Once you have a solid grasp on who your buyer personas are, you can apply it to customer acquisition to build a loyal customer base.
It turns out novelists aren’t the only people who create characters. Ecommerce marketers do, too. Why? To ensure brands are getting the best possible return on investment (ROI) from their marketing and advertising efforts.
Casting a wide net and hoping your messaging sticks is expensive. Meanwhile, marketing to specific types of people is more cost-effective and generally bolsters success rates.
Creating buyer personas for your ecommerce brand helps you get an idea of who’s buying from you and why. According to HubSpot, these are “semi-fictional representations of your ideal customer based on market research and real data about your existing customers.” Once you have a solid grasp on this information, you can apply it to customer acquisition to build a loyal customer base.
You may already have a decent idea of who frequents your store and what they expect. But a truly useful customer profile goes deeper by incorporating concrete data.
Create accurate buyer personas by understanding your audience behavvior online and what they want from a store like yours.Click To Tweet
These examples illustrate the information your brand needs to create a buyer persona template:
- Persona name
- Job type and role
- Demographic information (age, gender, location, income bracket, education level, etc.)
- Goals for using your site (and how you can make their experience easier)
- Challenges/anxieties during the buying process
- Most effective marketing message for this persona
- Preferred shopping methods (i.e. mobile, desktop, etc.)
It’s also beneficial to delve into each buyer persona’s overall internet usage. If you sell furniture online, having a better understanding of where your customers spend time on social media will help you refine your marketing endeavors. If Facebook drives most of the social traffic your store receives, you can set your sights on both paid and organic content marketing on that platform.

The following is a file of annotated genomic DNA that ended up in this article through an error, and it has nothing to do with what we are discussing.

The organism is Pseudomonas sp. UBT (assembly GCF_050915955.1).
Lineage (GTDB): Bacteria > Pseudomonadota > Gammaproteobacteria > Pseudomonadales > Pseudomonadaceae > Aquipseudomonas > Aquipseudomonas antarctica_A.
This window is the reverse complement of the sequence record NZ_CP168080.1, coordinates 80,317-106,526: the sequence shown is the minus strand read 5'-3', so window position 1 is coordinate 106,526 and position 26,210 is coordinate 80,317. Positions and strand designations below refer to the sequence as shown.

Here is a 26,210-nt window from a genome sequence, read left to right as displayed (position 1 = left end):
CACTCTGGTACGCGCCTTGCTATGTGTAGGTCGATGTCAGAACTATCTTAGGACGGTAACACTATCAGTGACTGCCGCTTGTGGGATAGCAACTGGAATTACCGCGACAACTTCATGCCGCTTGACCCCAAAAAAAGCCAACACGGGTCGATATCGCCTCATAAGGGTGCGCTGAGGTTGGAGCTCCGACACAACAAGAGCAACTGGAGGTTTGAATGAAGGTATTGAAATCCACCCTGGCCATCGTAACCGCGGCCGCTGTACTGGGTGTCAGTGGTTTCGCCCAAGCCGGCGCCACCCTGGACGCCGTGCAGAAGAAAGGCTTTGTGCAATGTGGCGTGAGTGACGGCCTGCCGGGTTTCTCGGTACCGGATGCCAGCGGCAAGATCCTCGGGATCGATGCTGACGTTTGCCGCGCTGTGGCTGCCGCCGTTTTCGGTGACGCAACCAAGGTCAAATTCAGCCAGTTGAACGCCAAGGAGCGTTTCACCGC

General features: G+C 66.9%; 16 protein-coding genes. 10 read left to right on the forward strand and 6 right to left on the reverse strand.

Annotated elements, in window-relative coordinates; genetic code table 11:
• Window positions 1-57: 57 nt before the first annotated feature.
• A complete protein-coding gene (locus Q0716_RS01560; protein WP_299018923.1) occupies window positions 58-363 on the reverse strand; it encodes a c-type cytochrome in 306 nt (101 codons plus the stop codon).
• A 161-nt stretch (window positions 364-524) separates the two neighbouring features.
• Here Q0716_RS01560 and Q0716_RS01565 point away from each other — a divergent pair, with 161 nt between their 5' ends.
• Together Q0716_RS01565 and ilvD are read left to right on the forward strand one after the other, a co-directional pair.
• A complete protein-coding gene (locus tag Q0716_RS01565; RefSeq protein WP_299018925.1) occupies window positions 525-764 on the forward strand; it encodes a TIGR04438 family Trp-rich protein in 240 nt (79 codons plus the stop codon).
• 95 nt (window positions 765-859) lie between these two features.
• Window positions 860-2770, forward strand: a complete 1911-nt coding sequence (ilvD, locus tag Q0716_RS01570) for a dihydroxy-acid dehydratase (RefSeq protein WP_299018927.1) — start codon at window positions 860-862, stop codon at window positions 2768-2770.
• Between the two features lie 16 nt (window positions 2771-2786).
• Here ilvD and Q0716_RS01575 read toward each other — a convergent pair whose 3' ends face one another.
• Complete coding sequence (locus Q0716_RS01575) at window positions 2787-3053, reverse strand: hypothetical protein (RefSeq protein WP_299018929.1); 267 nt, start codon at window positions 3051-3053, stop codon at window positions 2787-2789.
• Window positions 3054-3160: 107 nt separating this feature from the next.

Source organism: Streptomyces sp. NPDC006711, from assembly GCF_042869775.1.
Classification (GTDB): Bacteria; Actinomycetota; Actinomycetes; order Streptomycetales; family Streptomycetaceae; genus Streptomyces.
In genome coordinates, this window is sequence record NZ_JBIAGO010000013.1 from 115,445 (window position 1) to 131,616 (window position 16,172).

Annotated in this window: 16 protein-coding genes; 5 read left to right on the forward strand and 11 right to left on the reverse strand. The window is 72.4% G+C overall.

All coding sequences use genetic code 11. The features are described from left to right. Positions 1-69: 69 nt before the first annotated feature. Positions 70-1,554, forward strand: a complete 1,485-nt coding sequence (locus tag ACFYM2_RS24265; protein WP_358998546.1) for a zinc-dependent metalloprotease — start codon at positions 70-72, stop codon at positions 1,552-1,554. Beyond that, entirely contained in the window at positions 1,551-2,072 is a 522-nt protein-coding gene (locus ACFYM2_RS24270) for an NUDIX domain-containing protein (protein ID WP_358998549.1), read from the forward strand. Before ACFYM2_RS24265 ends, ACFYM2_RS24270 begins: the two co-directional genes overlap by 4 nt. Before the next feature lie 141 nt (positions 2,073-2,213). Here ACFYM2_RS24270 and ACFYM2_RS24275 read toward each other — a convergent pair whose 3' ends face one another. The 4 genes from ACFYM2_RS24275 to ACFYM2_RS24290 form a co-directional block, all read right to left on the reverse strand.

Various buyer personas will spend time online differently, so it’s a matter of discovering where to rack up impressions and drive traffic, based on your customer composites. Getting your hands on the data behind your buyer personas typically requires delving into Google Analytics—or a comparable platform—for demographic and source details.
Another way to learn more about your customer base is ask them. Who knows better than a shopper what they’re truly looking for in an ecommerce website? Creating a short survey with no more than 10 questions can help you discover your average buyer’s journey, from hearing about your company to making a purchase. Aim to uncover customers’ behavioral drivers here. Ask past customers about their reasons for buying from your store, challenges they encountered in the sales funnel and how they felt about their overall experience. You can use these answers to further refine your idea of a catchall buyer persona for your store.
The end goal of creating accurate buyer personas is understanding your target audience: who they are, how they behave online and what they want from a store like yours. While a target audience tends to be broader and less specific, buyer personas create real instances of fictional people who very well could be any existing customer. Character studies transform an intangible crowd of people into a specific, helpful case study. Marketing to thousands of people is a great way to blow through your budget supporting create generic campaigns with lackluster results. Targeting people who match proven customers helps boost ROI and make people feel as if you’re speaking directly to them.
Creating buyer personas for your ecommerce brand is a way to personalize your messaging and streamline your website for your target audience at large. Get creative and create templates for these fictional—but important—customers.